What compelled you to be a nanny and then start a nanny services bureau?
I started my career as a nanny, working for a family with five children. I quickly learned what families need, and applied those real-life lessons to my business. Plus, I’m a wife and mother of two young boys, so I know first-hand what it’s like to balance work and a family.
What is the difference between a nanny and a babysitter?
Nanny: a committed childcare provider, employed by a family to provide supervision and a nurturing environment for the family’s children, without direct parental supervision. A nanny may live in or out of a family’s primary residence and is focused on the needs of the child. The well-being, education and development of the child on a day-to-day basis is the primary responsibility of the nanny. Duties that are required for the care of a child such as bathing, meal preparation, laundry, housekeeping, homework supervision, errands, exercise, and transportation are part of a nanny’s responsibility. Formal education is not required if the nanny has suitable experience with children. It is recommended that all nannies and childcare providers be certified in infant and child CPR.
Babysitter: A temporary childcare provider who provides care of children, without direct parental supervision, in the family home. A babysitter works for short periods of time, and the primary responsibility is the care and entertainment of children when the parents are not at home. A babysitter’s responsibility will change from situation to situation depending on the need of the child during the span of time that the babysitter is to provide care.
What type of people choose to be a nanny? Are there "career" nannies?
All types of people choose to be nannies. It can be a male or a female, they can be straight out of high school or have a college degree. The majority of the time a nanny responsibilities include childcare, light housekeeping, laundry, meal preparation, transporting children, errands, etc. They can either live-in or live-out. The role of a nanny is to bond with your child. It is a natural process, your child will become attached to your nanny. You should feel threatened by this relationship. You will always be the parent and your child's strongest bond will be with you.
What screening process do you use? What qualities do you look for in a nanny? Can a nanny be a man?
Although it can be tempting to immediately hire the first nanny you come across who meets all the qualifications you’re looking for, it is definitely a smart decision to do a background check. Though in many cases, you won’t find anything that should deter you from hiring a nanny candidate, it’s always better to err on the side of caution. The nanny background check can reveal information you wouldn’t otherwise be privy to. We recommend checking references, criminal histories, driving history (if the nanny will be transporting the children), social security # trace. It is also important to sit down and sign a contract -prior to employment - to detail the job - so there are no questions once employment starts. You can always refer back to the contract if there are questions.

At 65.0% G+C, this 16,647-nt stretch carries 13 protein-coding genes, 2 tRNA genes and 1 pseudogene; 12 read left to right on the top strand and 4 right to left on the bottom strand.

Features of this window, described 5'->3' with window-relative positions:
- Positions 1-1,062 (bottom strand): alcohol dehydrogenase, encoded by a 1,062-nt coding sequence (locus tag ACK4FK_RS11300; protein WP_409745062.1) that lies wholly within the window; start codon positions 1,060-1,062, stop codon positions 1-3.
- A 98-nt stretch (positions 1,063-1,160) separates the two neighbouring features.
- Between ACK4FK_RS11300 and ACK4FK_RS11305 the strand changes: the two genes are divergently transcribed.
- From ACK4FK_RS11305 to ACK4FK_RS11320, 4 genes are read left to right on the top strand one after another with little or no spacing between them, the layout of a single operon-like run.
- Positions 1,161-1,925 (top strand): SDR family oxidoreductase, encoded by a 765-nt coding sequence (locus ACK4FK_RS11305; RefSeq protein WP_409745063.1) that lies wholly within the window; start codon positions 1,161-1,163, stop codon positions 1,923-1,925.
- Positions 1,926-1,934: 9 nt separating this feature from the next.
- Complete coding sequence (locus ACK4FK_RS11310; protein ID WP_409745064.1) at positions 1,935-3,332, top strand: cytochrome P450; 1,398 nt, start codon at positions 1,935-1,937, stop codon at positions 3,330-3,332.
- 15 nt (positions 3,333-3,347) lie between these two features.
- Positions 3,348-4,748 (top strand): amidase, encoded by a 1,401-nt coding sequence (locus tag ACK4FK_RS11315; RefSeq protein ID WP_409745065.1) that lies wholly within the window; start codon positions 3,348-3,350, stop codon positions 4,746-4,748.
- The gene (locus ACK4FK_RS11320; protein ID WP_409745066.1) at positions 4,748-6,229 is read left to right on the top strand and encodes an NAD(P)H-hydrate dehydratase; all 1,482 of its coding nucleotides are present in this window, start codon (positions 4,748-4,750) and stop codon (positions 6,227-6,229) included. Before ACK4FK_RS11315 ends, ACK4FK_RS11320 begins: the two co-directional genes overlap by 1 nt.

Many families hire male nannies (mannies). Here is a partial list of reasons why:
“I hired a manny because I have all boys.”
“I’m a single mom and want a male figure for my children.”
“My husband travels a lot for work, so we hired a manny who can take our son camping and do a lot of boy-things with him.”
“We interviewed a lot of wonderful nannies and mannies. We simply hired the best qualified candidate and that happened to be a manny.”
When you're hiring a live-out nanny, one all-important part of the interview process is watching how he/she interacts with your child. Ideally your live-out nanny should exhibit certain qualities during the interview process. They should show a level of warmth. When he/she interacts with your child, he/she should show a genuine interest in your child. The nanny should behave professionally. This means he/she should respect your role as the parent as well as engage with your child in an appropriate manner. The nanny should be knowledgeable about the stage of your child. This means he/she should understand the needs and issues concerned with your 2 year old versus your 6 month old.
A common conception is that utilizing nannies can be an expensive proposition. How do you answer that?
In these tough economic times, we’re all being cautious with our spending. Parents may be worried about hiring a nanny, thinking it’s too “luxurious” in light of the current downturn. What you may not know is that hiring a nanny can actually save families money over other childcare options.
Many parents debate the merits of hiring a nanny versus putting their children in daycare. If you have two or more children, it’s often more cost-effective to hire a nanny, as daycares charge per child and will be more expensive than paying a nanny to come to your home.
With a nanny, parents don’t have to leave work - potentially missing a day’s pay - when their child is sick, like they would with day care. Your nanny can stay home with your children while you work. As an added benefit, you may have healthier children if you keep them out of daycare and away from other kids’ germs.